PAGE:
Using genome-wide data and a continent-wide coverage of populations across Europe, we examined recent anthropogenic impact on, and revealed the spatial structure of, the genetic variation of European wild boar. We found considerable and widespread anthropogenic impact on wild boar in the form of inbreeding, fragmentation and pig introgression, though not translocation. Nevertheless, continent-wide PCoA analysis, ADMIXTURE analysis and spatial maps of allele frequencies and heterozygosity showed that the genetic composition of wild boar in Europe takes the form of an arch-shaped cline that extends from southeastern Europe, via the Baltic region, to western Europe and, finally, the Iberian peninsula – the latter being much differentiated from the rest of the continent. Lastly, we found an increasing gradient of heterozygosity from west to east, with the highest levels of heterozygosity found in a line extending from the Alps to the Baltic region.

These observations stimulate the ongoing discussion on what shapes the genetic structure of European wild boar, and northern hemisphere wildlife in general. They are partially concordant with previous studies based on mtDNA (Scandura et al. 2011a; Alexandri et al. 2012; Kusza et al. 2014; Vilaça et al. 2014; Veličković et al. 2015; Maselli et al. 2016) and microsatellites (Vernesi et al. 2003; Scandura et al. 2008; Veličković et al. 2016), that reported a gradient in genetic variability and different contributions from glacial refugia. However, our findings additionally show unreported patterns highlighting the relative importance of (i) anthropogenic influences versus natural processes, and (ii) the LGM versus other natural processes. We therefore argue that the genetic structure of wild boar can only be understood from a complex, multi-faceted perspective, that integrates many different and sometimes opposing demographic processes. To aid understanding, our inferences—summarized in Table S1 and introduced and explained below—are spatially conceptualized in Fig. S8.

Anthropogenic influences

Frequent and strong signatures of inbreeding and pig hybridization indicate a recent anthropogenic impact on the genetic variation of European wild boar. Earlier, inter alia Goedbloed et al. (2013a) provided evidence for the occurrence of pig hybridization at regional scale, which leads to a genetic signature of aberrant genomic segments with unusual alleles that are indicative of introgressed haplotypes (Goedbloed et al. 2013a). Our findings identified that recent hybridization, although geographically confined, occurred in several countries. However, introgressed pig haplotypes can only be detected if the wild and domestic populations are two separate gene pools. The high observed genetic similarity of Iberian and Italian wild boar with domestic pigs (see Fig. S2) was difficult to ascertain through detection of introgressed haplotypes. Either the signal is a type-I error and pig hybridization is infrequent (in line with findings for Italian wild boar by Scandura et al. 2022) or pig hybridization has been so frequent and long-lasting that introgressed segments are too short to detect with medium density SNP data. Both Iberia and Italy share a long tradition of extensive pig herding for regional ham production, up to the present, that possibly has led to a prolonged gene-flow between the wild boar and domestic pigs (Herrero-Medrano et al. 2013; Canu et al. 2014; Iacolina et al. 2016; Maselli et al. 2016). Pig hybridization may perhaps even partially explain the observed genetic differentiation of the southern peninsulas, in particular Iberia, from the rest of the European continent (next to natural barriers effect, such of the Pyrenees mountains, to be discussed below).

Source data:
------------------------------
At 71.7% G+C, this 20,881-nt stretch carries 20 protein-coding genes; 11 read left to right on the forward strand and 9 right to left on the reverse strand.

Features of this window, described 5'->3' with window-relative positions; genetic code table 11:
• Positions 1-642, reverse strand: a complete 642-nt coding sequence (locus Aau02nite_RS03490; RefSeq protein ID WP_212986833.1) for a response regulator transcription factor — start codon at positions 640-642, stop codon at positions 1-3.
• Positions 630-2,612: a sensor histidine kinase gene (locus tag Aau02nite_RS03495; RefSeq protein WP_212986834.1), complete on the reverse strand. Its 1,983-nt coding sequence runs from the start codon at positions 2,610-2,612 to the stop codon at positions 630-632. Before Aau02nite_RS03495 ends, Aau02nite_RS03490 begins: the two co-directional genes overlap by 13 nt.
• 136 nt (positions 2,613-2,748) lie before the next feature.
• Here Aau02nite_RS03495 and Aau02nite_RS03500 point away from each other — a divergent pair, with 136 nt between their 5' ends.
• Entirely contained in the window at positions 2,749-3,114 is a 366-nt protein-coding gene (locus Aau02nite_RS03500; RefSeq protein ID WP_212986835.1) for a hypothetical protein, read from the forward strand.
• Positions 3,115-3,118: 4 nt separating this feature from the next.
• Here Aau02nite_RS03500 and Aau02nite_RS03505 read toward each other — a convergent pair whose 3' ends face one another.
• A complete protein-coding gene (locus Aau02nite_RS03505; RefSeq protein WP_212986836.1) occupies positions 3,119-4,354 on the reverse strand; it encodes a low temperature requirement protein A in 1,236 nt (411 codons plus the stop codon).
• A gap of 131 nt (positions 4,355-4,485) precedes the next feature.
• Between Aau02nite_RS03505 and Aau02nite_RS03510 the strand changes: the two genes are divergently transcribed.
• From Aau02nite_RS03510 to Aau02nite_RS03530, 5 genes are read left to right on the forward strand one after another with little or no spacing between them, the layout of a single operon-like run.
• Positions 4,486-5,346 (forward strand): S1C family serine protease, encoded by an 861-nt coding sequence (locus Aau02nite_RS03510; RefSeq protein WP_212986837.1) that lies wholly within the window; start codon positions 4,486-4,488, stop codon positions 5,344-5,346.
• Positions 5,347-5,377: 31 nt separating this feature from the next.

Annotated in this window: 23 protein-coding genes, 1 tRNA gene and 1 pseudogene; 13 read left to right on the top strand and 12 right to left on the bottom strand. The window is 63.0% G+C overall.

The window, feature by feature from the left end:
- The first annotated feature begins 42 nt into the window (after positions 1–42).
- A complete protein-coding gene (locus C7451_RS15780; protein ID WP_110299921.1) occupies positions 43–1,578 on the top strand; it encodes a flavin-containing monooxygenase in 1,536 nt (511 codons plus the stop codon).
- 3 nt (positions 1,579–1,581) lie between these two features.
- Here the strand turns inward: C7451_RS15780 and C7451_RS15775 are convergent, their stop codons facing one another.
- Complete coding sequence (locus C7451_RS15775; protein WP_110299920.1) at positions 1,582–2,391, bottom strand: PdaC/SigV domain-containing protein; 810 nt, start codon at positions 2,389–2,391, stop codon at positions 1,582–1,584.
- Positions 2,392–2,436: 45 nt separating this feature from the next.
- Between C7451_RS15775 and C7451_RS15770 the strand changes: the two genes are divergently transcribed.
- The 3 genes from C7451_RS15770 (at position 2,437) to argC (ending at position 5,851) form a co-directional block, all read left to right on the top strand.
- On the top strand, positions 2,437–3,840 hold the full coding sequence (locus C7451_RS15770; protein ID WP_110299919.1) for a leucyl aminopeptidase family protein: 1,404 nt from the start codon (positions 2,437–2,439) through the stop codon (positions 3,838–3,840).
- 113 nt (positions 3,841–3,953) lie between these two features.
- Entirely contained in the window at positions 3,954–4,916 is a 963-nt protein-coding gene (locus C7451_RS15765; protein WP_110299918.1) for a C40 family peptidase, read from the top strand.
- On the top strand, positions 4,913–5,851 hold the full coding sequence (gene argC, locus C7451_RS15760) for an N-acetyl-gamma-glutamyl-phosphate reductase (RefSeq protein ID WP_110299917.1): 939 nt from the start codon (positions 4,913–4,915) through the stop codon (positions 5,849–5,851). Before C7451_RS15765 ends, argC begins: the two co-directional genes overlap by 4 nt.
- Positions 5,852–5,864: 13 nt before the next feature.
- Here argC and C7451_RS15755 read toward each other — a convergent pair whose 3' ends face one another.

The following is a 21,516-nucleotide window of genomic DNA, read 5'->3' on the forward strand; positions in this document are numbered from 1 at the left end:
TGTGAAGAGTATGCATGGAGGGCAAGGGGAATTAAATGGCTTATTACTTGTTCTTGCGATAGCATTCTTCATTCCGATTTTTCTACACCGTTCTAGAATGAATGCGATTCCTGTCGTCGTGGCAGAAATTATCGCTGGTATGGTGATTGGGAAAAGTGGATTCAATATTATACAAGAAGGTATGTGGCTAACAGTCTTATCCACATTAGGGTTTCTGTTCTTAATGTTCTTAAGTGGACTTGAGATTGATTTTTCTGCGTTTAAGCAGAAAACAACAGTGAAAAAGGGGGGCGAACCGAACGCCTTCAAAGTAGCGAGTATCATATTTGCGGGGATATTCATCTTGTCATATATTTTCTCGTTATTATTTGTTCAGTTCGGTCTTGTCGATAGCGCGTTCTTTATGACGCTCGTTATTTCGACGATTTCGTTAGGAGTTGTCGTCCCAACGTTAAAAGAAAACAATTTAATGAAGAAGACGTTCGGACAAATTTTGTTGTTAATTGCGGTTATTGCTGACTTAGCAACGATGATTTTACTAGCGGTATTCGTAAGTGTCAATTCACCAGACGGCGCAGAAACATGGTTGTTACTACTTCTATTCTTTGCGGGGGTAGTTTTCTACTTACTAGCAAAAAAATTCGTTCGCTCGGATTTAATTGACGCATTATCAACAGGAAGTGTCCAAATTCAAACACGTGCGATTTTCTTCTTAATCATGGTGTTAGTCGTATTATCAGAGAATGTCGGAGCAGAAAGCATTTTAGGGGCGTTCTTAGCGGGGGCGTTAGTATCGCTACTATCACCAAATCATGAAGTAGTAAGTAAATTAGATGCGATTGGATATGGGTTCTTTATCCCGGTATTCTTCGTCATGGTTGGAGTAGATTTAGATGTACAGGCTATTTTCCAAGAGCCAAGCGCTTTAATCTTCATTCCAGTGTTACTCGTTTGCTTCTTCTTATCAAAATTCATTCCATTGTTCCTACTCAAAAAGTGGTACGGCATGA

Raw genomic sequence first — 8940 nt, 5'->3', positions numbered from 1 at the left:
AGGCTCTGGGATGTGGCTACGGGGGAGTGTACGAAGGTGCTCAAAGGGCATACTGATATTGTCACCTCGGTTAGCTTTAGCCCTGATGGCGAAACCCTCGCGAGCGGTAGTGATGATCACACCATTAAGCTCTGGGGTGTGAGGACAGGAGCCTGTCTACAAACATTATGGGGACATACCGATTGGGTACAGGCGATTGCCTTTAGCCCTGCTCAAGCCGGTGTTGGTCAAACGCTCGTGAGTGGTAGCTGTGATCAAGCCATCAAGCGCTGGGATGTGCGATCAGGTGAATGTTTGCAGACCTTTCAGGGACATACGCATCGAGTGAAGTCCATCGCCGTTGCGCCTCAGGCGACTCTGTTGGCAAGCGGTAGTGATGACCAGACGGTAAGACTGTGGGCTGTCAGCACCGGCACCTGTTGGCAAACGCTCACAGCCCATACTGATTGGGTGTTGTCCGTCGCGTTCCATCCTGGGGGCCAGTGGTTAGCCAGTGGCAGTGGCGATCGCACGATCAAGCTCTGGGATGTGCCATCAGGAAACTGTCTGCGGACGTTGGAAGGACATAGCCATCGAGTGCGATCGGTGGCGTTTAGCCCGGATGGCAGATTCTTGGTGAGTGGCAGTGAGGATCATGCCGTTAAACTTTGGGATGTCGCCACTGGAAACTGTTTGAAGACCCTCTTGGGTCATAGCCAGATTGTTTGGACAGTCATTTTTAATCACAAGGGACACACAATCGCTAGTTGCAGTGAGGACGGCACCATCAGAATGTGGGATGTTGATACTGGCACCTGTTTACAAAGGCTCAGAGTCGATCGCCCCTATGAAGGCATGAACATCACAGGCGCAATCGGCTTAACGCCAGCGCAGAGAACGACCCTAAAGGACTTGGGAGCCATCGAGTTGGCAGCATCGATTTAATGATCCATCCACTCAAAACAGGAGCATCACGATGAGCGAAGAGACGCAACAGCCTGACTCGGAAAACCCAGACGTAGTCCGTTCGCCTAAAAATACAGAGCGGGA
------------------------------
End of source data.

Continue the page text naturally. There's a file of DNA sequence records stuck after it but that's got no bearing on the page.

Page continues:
The presence of local genetic discontinuities in combination with many, long ROH segments is likely the genetic legacy of size reductions and fragmentation of wild boar populations. Earlier work showed genetic fragmentation in specific regions (e.g., Scandura et al. 2008; Ferreira et al. 2009; Goedbloed et al. 2013b; Kusza et al. 2014); the present study indicates that fragmentation is a continent-wide phenomenon that appears to be most eminent in areas of high human population density. We observed genetic discontinuities in western and central Europe and among the western, northeastern, Carpathian, Dinaric and southeastern clusters. The separation of the northeastern cluster coincides with the near absence of wild boar in northwestern Europe (northern Netherlands and northwestern Germany; Goedbloed et al. 2013b) and southeastern Poland at the start of the 20th century (Apollonio et al. 2010). In eastern and southeastern Europe, genetic discontinuities along the Galicia, Pannonian and Dacian basins are associated with human presence. These fertile river floodplains are, and have been, densely inhabited and the landscape has been altered into agricultural land, with only small patches of forests. This change in land use, combined with overhunting, led to low wild boar densities during the 19th and (first half of the) 20th centuries. Our results appear to still reflect this situation, despite a recent comeback of the species in those areas (Apollonio et al. 2010; Deinet et al. 2013). The erratic spatial pattern in inbreeding (as determined through FROH) indicates that the severity of fragmentation and associated population size reductions vary from region to region. The populations with the highest levels of inbreeding (e.g., Collserola, Northeast Spain; Meinweg, Southeast Netherlands) share a history of strong isolation and severe bottlenecks. For all these populations, the bottlenecks mostly occurred approximately one or half a century ago. Although these populations are currently increasing and might keep doing so in the future, coancestry and hence inbreeding may continue to accumulate (see e.g., Kardos et al. 2018).